Case: Achtymichuk v. Bayer Inc., 2021 BCCA 147 (CanLII)

Keywords: pharmaceuticals; class action; sequencing application; leave to appeal


The Respondent is the representative plaintiff for a proposed pharmaceutical product liability class action matter brought with respect to “fluoroquinolone antibiotics”. The Appellants are pharmaceutical companies manufacturing and selling various antibiotics, including Ciprofloxacin, Moxifloxacin, and Levofloxacin. The Respondent alleges these antibiotics are dangerous to human health, lack proper warnings and directions, and that their use contributes to peripheral neuropathy.

The Appellants bring applications to strike affidavit materials and asks that a decision be made prior to the certification stage of the class action. The Case Management Judge relies on British Columbia v. Apotex Inc., 2020 BCSC 412 and the list of factors set out in Cannon v. Funds for Canada Foundation, 2010 ONSC 146. In the result, the Case Management Judge declines to schedule the applications to strike prior to the certification hearing, finding it would not promote the fair and efficient determination of the proceeding. Instead, the Case Management Judge orders the applications to strike be heard at the same time as certification.

The Appellants seek Leave to Appeal the Case Management Judge’s “sequencing order”. The Court of Appeal grants Leave.


The Court of Appeal observed that sequencing applications and orders have become an increasingly common feature in class proceedings and that the Court of Appeal “has not yet had the opportunity to comment” on this development. (See para. 33). According to the Appellants herein, notwithstanding the Case Management Judge’s decision, a Judge may allow applications regarding admissibility of evidence to take place prior to the certification. (See para. 26; see also ProSys Consultants Ltd. v. Microsoft Corporation, 2008 BCSC 1263, Huebner v. PR Seniors Housing Management Ltd., D.B.A. Retirement Concepts, 2020 BCSC 1037, and Sharp v. Royal Mutual Funds Inc., 2019 BCSC 2357).

The question for the Court of Appeal was whether Leave should be granted to address this issue. The test for Leave was recently described by Fenlon J.A. at paras. 3 and 4 of MacRae v. Woermke, 2019 BCCA 355:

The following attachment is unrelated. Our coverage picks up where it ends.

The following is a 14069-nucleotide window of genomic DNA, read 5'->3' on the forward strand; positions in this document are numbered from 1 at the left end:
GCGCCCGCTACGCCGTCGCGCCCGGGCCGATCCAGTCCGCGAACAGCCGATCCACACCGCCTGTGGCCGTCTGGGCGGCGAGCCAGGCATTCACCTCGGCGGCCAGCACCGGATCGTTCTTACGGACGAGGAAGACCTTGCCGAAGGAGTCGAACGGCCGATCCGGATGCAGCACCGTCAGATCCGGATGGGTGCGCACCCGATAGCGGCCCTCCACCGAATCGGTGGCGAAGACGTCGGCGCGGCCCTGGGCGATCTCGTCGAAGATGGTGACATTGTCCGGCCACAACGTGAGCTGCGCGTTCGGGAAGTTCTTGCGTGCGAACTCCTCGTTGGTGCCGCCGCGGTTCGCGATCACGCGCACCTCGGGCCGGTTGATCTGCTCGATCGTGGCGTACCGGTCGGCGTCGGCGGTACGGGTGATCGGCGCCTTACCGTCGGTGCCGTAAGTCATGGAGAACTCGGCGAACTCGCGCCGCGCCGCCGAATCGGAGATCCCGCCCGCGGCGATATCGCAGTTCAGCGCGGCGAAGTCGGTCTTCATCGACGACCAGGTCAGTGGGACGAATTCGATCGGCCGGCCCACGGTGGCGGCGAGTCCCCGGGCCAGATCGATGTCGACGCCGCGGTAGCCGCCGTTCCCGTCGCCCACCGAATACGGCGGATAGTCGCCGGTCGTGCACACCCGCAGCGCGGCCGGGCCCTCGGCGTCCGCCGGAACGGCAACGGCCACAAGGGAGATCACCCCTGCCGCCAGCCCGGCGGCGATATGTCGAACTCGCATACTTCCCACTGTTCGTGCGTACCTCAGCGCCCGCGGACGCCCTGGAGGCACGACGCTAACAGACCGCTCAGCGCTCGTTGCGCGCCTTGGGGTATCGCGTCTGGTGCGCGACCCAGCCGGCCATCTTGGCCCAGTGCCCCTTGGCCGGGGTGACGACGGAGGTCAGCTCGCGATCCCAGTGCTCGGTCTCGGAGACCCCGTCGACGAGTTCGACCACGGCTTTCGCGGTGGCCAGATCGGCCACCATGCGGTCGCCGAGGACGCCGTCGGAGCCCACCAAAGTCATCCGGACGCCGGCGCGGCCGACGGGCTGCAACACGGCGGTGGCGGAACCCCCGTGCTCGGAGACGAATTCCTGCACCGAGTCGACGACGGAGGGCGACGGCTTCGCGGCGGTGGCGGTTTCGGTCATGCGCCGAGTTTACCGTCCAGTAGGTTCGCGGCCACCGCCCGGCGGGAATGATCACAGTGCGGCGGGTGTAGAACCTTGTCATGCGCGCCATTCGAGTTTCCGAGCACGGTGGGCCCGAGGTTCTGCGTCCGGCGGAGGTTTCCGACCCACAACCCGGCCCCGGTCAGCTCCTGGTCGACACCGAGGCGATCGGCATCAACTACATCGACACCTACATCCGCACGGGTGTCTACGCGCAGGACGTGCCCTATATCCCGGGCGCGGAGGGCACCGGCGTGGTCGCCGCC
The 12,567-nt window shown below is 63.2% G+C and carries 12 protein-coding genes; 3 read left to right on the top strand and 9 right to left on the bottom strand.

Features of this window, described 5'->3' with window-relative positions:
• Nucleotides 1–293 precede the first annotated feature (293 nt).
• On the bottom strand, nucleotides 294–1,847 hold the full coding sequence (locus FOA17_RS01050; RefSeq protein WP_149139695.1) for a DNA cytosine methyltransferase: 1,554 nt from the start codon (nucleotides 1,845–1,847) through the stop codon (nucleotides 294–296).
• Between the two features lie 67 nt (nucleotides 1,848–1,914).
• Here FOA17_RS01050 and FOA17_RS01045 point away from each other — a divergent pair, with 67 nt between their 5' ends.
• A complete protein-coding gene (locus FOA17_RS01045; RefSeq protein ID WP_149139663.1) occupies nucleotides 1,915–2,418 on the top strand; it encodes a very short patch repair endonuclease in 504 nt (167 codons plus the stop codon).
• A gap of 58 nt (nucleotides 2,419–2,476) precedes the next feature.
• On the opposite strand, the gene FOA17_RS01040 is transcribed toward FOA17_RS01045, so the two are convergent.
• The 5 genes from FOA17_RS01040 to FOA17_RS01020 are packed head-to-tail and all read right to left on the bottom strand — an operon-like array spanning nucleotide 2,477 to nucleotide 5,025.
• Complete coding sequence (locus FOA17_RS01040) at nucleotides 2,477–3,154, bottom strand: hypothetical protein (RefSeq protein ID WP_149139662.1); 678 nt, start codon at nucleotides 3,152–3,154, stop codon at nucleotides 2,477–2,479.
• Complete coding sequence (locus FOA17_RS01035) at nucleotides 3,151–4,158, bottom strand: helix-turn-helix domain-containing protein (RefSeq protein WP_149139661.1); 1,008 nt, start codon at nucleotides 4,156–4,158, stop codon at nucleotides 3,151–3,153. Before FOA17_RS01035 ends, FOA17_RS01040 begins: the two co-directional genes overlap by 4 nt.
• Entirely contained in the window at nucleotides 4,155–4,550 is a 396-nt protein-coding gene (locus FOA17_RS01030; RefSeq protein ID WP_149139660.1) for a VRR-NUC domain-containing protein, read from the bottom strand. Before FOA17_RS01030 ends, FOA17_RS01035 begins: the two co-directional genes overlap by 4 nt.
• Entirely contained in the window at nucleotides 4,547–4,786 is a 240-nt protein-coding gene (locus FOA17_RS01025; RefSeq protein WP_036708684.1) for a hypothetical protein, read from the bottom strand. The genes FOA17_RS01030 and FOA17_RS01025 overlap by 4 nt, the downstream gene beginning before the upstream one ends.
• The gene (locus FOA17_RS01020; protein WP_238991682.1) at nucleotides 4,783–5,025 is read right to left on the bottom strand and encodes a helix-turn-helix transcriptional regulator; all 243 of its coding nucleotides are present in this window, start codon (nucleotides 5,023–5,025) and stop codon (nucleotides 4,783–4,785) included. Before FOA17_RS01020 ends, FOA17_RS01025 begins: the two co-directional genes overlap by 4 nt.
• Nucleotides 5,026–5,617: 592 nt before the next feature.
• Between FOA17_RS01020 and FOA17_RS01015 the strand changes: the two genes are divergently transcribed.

[3] The test to be applied in determining whether leave to appeal should be granted is set out in Goldman, Sachs & Co. v. Sessions, 2000 BCCA 326:

  1. Is the point on appeal of significance to the practice?
  2. Is the point raised of significance to the action itself?
  3. Is the appeal prima facie meritorious or frivolous?
  4. Will the appeal unduly hinder the progress of the action?

The criteria for leave are “all considered under the rubric of the interests of justice”: Vancouver (City) v. Zhang, 2007 BCCA 280 at para. 10.

[4]  Where, as in the present case, leave is sought to appeal a discretionary order, the third factor requires an assessment of “whether there is an arguable case that the Chambers Judge erred in principle, made an order that is not supported by the evidence, or whether the order appealed will result in an injustice”: Hagwilneghl v. Canadian Forest Products Ltd., 2011 BCCA 478 at para. 31. The applicants for leave must establish a reasonable possibility that a division of the Court of Appeal would grant the appeal on its merits: Webb v. Canada (Attorney General), 2019 BCCA 288 at para. 15.

Applying this framework, the Court of Appeal determined the Appellants’ proposed appeal was “of significance to the practice”; that there was “some benefit to the profession from guidance being provided…as to the proper procedures to be followed on sequencing applications”. (See para. 33). For the Court of Appeal, resolving the issue in this case is “important to the action” since whether the affidavit material is struck/not struck has an impact on the Appellants’ response to the certification application. (See para. 34). The Court of Appeal also found the Appellants raised “an arguable case” and established “a reasonable possibility” of success on appeal. (See para. 35). Finally, the Court determined the appeal would not hinder the progress of the underlying action and that it would be in the interests of justice to grant Leave. (See paras. 36-37).

Counsel for the Appellant (Bayer Inc.): William McNamara, W. Grant Worden, and Morag McGreevey (Torys LLP, Toronto)

Counsel for the Appellants (Janssen Inc. et al.): Karine Russell, Robin Reinerston, and Andrew Kavanagh (Blakes, Vancouver)

Counsel for the Respondent: Kulbinder Garcha and B. Sanghe (Garcha & Company, Burnaby)

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